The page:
Take #1: Corporate Affairs Minister Salman Khurshid stirs a hornet’s nest when he blurts out that government should cap sky-rocketing— and “vulgar”—CEO pay-packets. Take #2: A few days later Khurshid clarifies that he was reacting to complaints from board members and shareholders about bloated pay packages to the top brass. In fact, rather than capping pays, the government was considering unshackling CEO pay—the Companies Act currently puts a lid of 11 per cent of a company’s annual profits as the remuneration for all directors put together.
Days after Khurshid made his stand clear, Mukesh Ambani, Chairman and MD, Reliance Industries (RIL), appeared to have got the message when he announced a whopping 66 per cent cut in his annual salary—from Rs 44 crore to Rs 15 crore. A company release also said that it will replace the existing compensation policy of pure percentage to net profits with a capped structure. Khurshid gave a vigorous nod of approval. “It is voluntary, sensitive and a significant gesture,” he is reported to have said.
The elder Ambani wasn’t the only one in such a “sensitive” state of mind. Younger brother Anil had a fortnight earlier told shareholders of one of his five listed group companies, Reliance Communications (R-Com), that he would not take home Rs 30 crore in commissions. R-Com is one of the biggest losers in the BT 500, down 9 places from the previous year’s #3 to #12.
Whilst Mukesh’s move is seen as voluntary, that isn’t quite the case for many other promoters and CEOs. For those whose commission income has dried up, the cut could have been unintentional. Reason: Commissions, which are a key component of salaries of the top brass, are linked to a company’s net profits. Top directors are allowed to draw commissions of up to 1-3 per cent of net profits. So, if the bottom line sags, commissions duly come down. Consider, for instance, Sajjan Jindal, Vice Chairman & Managing Director, JSW Steel, who saw a 60 per cent cut in his remuneration as his company’s profits fell from Rs 2,484 crore a year ago to Rs 677.63 crore in the year-ended March 31, 2009. His salary dipped a bit, but commission income plunged from Rs 12.56 crore to Rs 3.33 crore. The company has a policy of paying not more than 0.5 per cent of net profits in commission to the Vice Chairman.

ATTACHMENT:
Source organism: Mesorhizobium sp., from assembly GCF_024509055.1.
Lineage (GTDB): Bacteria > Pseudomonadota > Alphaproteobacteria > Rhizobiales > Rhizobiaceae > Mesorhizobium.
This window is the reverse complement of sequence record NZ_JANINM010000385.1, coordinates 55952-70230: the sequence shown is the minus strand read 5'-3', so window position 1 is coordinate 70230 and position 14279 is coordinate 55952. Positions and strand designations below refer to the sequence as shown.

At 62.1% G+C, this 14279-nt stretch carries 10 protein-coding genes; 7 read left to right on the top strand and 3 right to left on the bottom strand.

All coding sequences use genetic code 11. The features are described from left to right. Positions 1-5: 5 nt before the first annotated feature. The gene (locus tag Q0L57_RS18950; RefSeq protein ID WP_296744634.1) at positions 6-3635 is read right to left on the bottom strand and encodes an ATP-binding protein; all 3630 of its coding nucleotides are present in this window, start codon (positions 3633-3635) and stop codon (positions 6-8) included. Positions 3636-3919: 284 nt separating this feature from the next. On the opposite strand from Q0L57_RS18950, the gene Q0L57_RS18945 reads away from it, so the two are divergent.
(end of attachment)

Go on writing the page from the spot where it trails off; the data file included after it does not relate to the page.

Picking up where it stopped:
Wockhardt Chairman Habil F. Khorakiwala took home just Rs 1.76 crore in fiscal 2008-09 against the previous year’s Rs 8.08 crore, which included a commission of Rs 7 crore. The company is currently in the trenches because of huge mark-tomarket losses in the forex market, which have necessitated a corporate debt restructuring (CDR) scheme. “I took a pay cut much before the company faced problems, in 2008; and, in 2009, there was a freeze on salary at all levels,” says Khorakhiwala.
Bharat Forge’s cMD Baba Kalyani’s salary went up from Rs 1.8 crore to Rs 2.5 crore. A 20 per cent cut that was reported a few months ago in sections of the media appears to be restricted to his commission income, which has more than halved from Rs 3.1 crore to Rs 1.5 crore in the financial year 2009, thereby bringing down his total remuneration by 14 per cent. The company didn’t respond as it’s in the silent period for fund raising.
In some large companies which are part of a conglomerate, senior directors have forgone their sitting fees or the commission income. For instance, Kumar Mangalam Birla’s income from UltraTech Cement and Grasim Industries remained at the previous year’s level. His commission income from Hindalco came down from Rs 8.89 crore to Rs 6.79 crore whilst in Aditya Birla Nuvo, he gave it a miss.
Cut? No way
However, for each CEO who took a cut, there are two who saw a sharp increase in their remuneration. Much of the increased compensation has to do with the performance of the top honchos’ respective sectors, too. Industries such as fast-moving consumer goods and telecom didn’t face as much of the heat of the slowdown as those like automobiles and commodities did. Unsurprisingly, then, Sunil Bharti Mittal, Chairman & MD, Bharti Airtel, saw a 17 per cent increase in his total remuneration, which stood at Rs 22.89 crore; this included a performance-linked incentive of Rs 13.2 crore.
Human resource consultants believe it may be too early to conclude that India Inc. is on an austerity mission as one needs to see it in context of the shareholding pattern of the companies. In India, most of the blue-chips are run by promoter-CEOs along with their managers; few have outside professionals at the top. “For a professional CEO, salary is the only main source of income and a salary cut could be a disincentive for him. On the other hand, if promoter CEOs forgo their commission or salary, they can still earn through dividends and price appreciation of the shares held by them,” points out E. Balaji, CEO and Director, Ma Foi Consultants.